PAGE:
Oriental lamb and plum wraps

    35 min

    Packed with crisp raw vegetables and juicy fruit slices, these wraps make a refreshing alternative to rich Peking duck in a Chinese meal. They are ideal for entertaining because the lamb is equally good hot or at room temperature. Serve as a main dish, or as a starter for 8, with a bowl of thinly sliced cucumber.

    1 person made this

    Serves: 4 

    • 500 g (1 lb 2 oz) lean lamb neck fillets, trimmed of fat
    • 1½ tbsp soy sauce
    • 6 spring onions
    • ¼ cucumber, about 150 g (5½ oz)
    • 6 sweet red plums, about 340 g (12 oz) in total
    • 16 large, crisp romaine or cos lettuce leaves
    • 16 rice paper wrappers
    • Sesame dipping sauce
    • 5 tsp toasted sesame oil
    • 1 tbsp finely grated fresh root ginger
    • ½ tbsp sesame seeds
    • 2 tsp soy sauce
    • 1 tsp caster sugar

    Prep:25min  ›  Cook:10min  ›  Ready in:35min 

    1. First make the dipping sauce. Put all the ingredients in a screw-top jar and shake well. Set aside.
    2. Cut each lamb fillet lengthways into three, then cut each piece into long, thin slices. Mix the slices in a bowl with the soy sauce and set aside.
    3. Cut the spring onions lengthways in half, then shred them finely. Set a few aside for garnish and put the rest on a large platter. Cut the cucumber lengthways in half and scoop out the seeds with a teaspoon, then thinly slice the cucumber halves into half moons. Add to the platter.
    4. Halve the plums and remove the stones. Cut the plums into long, thin slices. Add to the platter with the spring onions and cucumber.
    5. Rinse and dry the lettuce leaves and remove the central stalks. Tear off 16 pieces large enough to fit in the centre of the rice paper wrappers. Finely shred the remaining lettuce and add to the platter of vegetables and plums.
    6. Heat a large non-stick frying pan over a moderately high heat until hot. Add half of the lamb slices and stir-fry for 3–5 minutes or until the meat is cooked to your liking. Using a draining spoon, transfer the meat to a plate. Stir-fry the remaining lamb and spoon onto the plate. Keep warm.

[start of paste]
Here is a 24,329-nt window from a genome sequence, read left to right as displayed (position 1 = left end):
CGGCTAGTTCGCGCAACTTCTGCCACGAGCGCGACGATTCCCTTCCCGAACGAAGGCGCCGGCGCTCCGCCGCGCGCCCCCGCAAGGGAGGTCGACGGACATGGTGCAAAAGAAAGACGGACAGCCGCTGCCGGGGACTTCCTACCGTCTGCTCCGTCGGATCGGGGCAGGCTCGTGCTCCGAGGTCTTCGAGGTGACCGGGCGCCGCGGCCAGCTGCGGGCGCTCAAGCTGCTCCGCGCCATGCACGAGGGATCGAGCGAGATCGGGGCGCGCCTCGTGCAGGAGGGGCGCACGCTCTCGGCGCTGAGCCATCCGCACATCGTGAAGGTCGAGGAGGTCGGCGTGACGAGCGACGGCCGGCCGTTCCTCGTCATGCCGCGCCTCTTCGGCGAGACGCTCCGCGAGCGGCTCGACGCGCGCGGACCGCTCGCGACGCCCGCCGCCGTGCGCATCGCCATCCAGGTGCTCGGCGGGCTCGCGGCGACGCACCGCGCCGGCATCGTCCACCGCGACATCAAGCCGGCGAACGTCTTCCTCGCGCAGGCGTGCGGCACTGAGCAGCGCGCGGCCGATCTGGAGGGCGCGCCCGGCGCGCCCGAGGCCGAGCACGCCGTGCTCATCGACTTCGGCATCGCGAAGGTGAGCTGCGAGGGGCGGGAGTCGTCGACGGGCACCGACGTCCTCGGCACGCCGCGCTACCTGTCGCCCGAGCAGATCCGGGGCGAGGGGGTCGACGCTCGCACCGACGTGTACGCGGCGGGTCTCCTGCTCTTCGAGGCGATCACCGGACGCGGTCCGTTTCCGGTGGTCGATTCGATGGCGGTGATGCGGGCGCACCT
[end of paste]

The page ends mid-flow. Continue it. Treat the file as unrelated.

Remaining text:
7. Pour 1 cm (1/2 in) hot water into a dish large enough to hold the wrappers. Place a clean tea towel on the work surface. Working with 1 wrapper at a time, dip it in the water to soften for 20–25 seconds, then transfer to the tea towel and pat dry. Immediately put a lettuce leaf in the centre of the wrapper. Top with a spoonful of lamb, then some spring onions, cucumber, plums and shredded lettuce. Fol1/2 in both sides of the wrapper, then roll up. Repeat, to make 16 rolls altogether.
    8. Shake the dipping sauce, then pour it into a small bowl. Arrange the wraps on plates and scatter over the remaining spring onions. Serve with the dipping sauce handed separately.

    Some more ideas

    This is a good way to use up leftover roast lamb, beef or pork. Cut it into thin strips. * Instead of the cucumber and plums, use 300 g (10 D oz) each grated carrots and courgettes. * Other vitamin-packed raw vegetables to use with either the lamb, beef or pork versions include finely shredded peppers, bean sprouts, alfalfa, shredded mange-tout, and thinly sliced button mushrooms or enoki mushrooms. * Sprinkle the filling with finely chopped fresh coriander, chives or parsley before rolling up the wrappers. * Chopped, drained canned water chestnuts will add extra texture to the filling. * Chilled mango or papaya slices can be used instead of the plums. * Pickled ginger slices, available from Japanese food stores and some supermarkets, can replace the plums for a hot, zingy flavour. * For an extra kick, spread a tiny dab of wasabi (Japanese horseradish) on each lettuce leaf. * For an instant dipping sauce, you can use bottled plum sauce. * For a spicy dipping sauce, add a good pinch of crushed dried chillies.

    Plus points

    Although lamb still tends to contain more fat than other meats, changes in breeding, feeding and butchery techniques mean that lean cuts only contain about one-third of the fat that they would have 20 years ago. More of the fat is monounsaturated, which is good news for healthy hearts. * Plums offer useful amounts of fibre and beta-carotene.

    Each serving provides

    B1, B6, B12, E, niacin, zinc * copper, magnesium * A, B2, C, folate, iron, potassium, selenium

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